Sunday, May 22, 2005


This morning you finally have two hours to sit at your computer and work on your latest WIP. Giddy with excitement you plant B.I.C. and prepare to write. R.i.n.g....r.i.n.g! Your daughter's school is calling. Today is the class party and they don't have any refreshments. You are the only mother that doesn't "work". They are counting on you to bring the refreshments and help with the party.

Do you (A)Apologize, explaining that you are a writer and these are your work hours. (B)Ask how many cupcakes they need, grab your purse, and hurry off to deliver the goodies to the school.

If you answered (A) you don't need to read this. You are on the right track. If you answered (B) shame on you! You can't expect others to respect your work if you don't respect it yourself. Dr. Phil McGraw says, "You teach others how to treat you." It is so true. If you are willing to set your work aside everytime something else comes up that wants your attention you are not acting like a professional and you will never find time to write.

Being a professional writer doesn't mean you are published. You must act like a professional in order to get published. A professional writer respects his/her writing time and doesn't allow others to degrade or minimize its importance. If you don't think your writing time is valuable how can you expect others to respect it?

Schedule your writing time and stick to that schedule. So what if the other mothers work? You work too. Treat writing in a professional manner. Have business cards printed, or print them yourself. Hand them out to everyone. It will make you feel more like this is your job and it should impress others with that fact, too. Don't spend writing time chatting with friends and relatives on the phone. Let callers know that this time is set aside for writing. Tell them you will call them back after "work".

If your family won't honor your writing time you may have to be creative. Explain your need to work without interruption. Shut the door to keep them out. Post a sign "Writer at Work". If all else fails, lock the door. With any luck they will begin to respect the job as much as you do. Then you will be amazed how much writing you can accomplish.

(c) Sharon A. Soffe 2005


Cynthia Leitich Smith said...

I'm not a mom, but I do understand that if the school calls, you have to answer because there could be an emergency involving the children.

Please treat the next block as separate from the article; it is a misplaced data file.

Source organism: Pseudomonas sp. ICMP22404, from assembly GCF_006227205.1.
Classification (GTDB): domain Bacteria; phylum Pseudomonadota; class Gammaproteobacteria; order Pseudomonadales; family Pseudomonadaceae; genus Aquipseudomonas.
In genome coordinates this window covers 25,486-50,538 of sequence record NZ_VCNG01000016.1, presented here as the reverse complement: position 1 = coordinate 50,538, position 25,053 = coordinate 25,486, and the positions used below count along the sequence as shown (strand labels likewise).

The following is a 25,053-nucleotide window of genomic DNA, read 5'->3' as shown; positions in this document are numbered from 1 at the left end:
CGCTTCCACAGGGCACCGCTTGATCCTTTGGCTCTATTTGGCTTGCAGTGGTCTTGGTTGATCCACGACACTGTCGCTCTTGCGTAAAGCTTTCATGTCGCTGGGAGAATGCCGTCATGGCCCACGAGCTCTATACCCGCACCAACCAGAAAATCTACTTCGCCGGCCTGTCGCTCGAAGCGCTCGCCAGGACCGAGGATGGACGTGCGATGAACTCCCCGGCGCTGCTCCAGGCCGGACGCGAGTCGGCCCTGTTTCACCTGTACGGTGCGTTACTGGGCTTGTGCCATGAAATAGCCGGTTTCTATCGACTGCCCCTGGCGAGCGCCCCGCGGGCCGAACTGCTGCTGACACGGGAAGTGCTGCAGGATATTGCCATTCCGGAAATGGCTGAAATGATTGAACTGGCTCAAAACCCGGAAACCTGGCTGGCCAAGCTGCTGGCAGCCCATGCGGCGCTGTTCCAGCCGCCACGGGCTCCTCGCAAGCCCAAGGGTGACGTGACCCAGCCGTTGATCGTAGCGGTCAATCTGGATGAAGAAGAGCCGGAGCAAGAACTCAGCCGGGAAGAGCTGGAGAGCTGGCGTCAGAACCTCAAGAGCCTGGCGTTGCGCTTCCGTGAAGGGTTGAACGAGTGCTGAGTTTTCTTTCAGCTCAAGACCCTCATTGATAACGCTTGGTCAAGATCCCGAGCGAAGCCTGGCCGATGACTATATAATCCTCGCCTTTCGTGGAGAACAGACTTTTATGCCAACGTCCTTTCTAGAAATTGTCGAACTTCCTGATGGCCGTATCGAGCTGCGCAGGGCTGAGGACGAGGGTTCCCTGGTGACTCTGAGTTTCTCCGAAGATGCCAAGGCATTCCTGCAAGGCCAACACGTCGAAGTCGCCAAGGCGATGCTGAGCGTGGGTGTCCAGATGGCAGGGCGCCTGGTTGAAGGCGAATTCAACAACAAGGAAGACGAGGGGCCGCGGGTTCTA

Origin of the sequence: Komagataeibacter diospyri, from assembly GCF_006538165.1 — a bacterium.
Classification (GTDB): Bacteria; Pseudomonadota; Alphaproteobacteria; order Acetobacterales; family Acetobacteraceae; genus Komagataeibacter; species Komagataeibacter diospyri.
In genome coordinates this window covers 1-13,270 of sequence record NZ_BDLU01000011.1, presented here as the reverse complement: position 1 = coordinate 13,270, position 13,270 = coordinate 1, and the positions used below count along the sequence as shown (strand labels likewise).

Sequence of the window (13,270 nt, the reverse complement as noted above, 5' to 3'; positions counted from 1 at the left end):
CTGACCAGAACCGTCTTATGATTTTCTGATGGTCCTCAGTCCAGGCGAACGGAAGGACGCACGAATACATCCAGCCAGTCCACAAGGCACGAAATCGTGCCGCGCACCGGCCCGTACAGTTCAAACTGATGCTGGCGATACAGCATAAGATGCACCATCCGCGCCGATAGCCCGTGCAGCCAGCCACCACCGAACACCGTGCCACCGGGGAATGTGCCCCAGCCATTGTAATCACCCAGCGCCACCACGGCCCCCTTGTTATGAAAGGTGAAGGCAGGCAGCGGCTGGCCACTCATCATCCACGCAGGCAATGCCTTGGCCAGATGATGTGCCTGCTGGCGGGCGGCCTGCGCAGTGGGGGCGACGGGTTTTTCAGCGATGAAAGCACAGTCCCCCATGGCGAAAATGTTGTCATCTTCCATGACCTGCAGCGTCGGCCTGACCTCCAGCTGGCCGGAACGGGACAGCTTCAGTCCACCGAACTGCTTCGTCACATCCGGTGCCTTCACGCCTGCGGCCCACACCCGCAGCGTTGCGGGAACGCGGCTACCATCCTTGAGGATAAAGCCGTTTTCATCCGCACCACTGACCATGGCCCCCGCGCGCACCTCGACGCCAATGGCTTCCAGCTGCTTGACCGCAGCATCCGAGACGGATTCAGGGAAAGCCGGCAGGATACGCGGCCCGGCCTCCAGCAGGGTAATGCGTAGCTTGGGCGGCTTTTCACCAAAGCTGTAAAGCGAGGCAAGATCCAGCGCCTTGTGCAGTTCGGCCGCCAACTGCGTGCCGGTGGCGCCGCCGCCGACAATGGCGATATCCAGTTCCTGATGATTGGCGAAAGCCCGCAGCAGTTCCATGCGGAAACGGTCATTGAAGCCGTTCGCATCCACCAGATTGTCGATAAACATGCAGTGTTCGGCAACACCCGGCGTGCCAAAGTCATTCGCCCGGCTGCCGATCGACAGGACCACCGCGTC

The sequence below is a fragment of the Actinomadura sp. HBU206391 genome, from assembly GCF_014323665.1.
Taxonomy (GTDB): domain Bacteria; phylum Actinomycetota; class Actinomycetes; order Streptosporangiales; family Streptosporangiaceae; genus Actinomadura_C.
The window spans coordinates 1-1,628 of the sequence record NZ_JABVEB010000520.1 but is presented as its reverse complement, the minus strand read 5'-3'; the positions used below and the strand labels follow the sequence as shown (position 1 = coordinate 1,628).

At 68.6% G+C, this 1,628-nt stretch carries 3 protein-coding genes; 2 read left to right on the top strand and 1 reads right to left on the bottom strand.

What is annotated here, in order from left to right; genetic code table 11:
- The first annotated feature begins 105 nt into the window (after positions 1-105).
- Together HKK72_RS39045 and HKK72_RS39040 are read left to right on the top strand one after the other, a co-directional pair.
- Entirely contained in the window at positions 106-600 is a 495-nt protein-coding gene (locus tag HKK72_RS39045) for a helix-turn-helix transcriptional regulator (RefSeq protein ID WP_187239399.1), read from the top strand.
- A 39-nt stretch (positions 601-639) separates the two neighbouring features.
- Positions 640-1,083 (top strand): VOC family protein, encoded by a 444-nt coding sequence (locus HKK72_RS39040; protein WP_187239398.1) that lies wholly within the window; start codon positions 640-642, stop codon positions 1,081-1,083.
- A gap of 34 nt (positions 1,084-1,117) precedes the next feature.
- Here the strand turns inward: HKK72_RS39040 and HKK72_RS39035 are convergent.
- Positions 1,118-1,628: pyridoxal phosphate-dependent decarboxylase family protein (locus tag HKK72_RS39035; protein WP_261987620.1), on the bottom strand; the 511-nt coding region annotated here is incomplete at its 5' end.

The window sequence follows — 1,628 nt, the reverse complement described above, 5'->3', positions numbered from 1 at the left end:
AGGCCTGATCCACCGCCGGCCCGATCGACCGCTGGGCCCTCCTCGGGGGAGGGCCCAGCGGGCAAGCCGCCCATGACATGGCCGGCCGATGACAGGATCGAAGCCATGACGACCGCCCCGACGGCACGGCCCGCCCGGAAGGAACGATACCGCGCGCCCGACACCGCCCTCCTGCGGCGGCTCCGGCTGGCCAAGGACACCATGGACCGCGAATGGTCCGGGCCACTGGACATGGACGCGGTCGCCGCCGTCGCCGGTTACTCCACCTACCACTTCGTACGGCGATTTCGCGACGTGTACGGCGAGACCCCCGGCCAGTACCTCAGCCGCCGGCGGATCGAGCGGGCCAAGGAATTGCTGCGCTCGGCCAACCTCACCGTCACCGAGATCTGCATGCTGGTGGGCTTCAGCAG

However, I would not apologize and explain I'm a writer. Men never apologize for having a job, calling, etc., and they get more respect in publishing and the world in general. I would say, kindly but firmly, "You are mistaken. I do work."

I realize there are times to be gracious, but this is a time to not give an inch. Certain duties are owed to one's family and community, but duties also are owed to one's self and one's art, which is in fact, a gift to the larger community.

Beyond phone calls like that, which could mean a crisis of some sort (child/elder care, etc.), don't answer the phone until you're done. We have the technology. Screen.

Shari Lyle-Soffe said...


You are right it would be better to screen your calls. I didn't mean to imply that anyone should apologize for being a writer, simply to apologize for being unable to help with the event. I stand corrected!

The important thing is to let people know that you do "work" and that they will have to respect your time as you do.

Thanks for your comments.

Donna J. Shepherd said...

I get no respect. lol! Or at least I didn't until I actually got paid a few times.

The other thing that happens a lot is if you tell someone you're a writer, nine times out of ten, you'll get the reply, "Oh, really? I am, too!"

We just have to keep plugging along. I have no schedule, and it is to my detriment. I need to get more organized. Maybe we can pray for each other?

Now I have to get back to 'work.' :)

Shari Lyle-Soffe said...

You bet! Prayer has seen me through a lot.

We all go though this. Usually they want to know what you have written, and if you aren't J.K. Rowling they are not impressed. The truth is even J.K. was a writer before she was published. Credits are not the only measure of who is a writer and who isn't.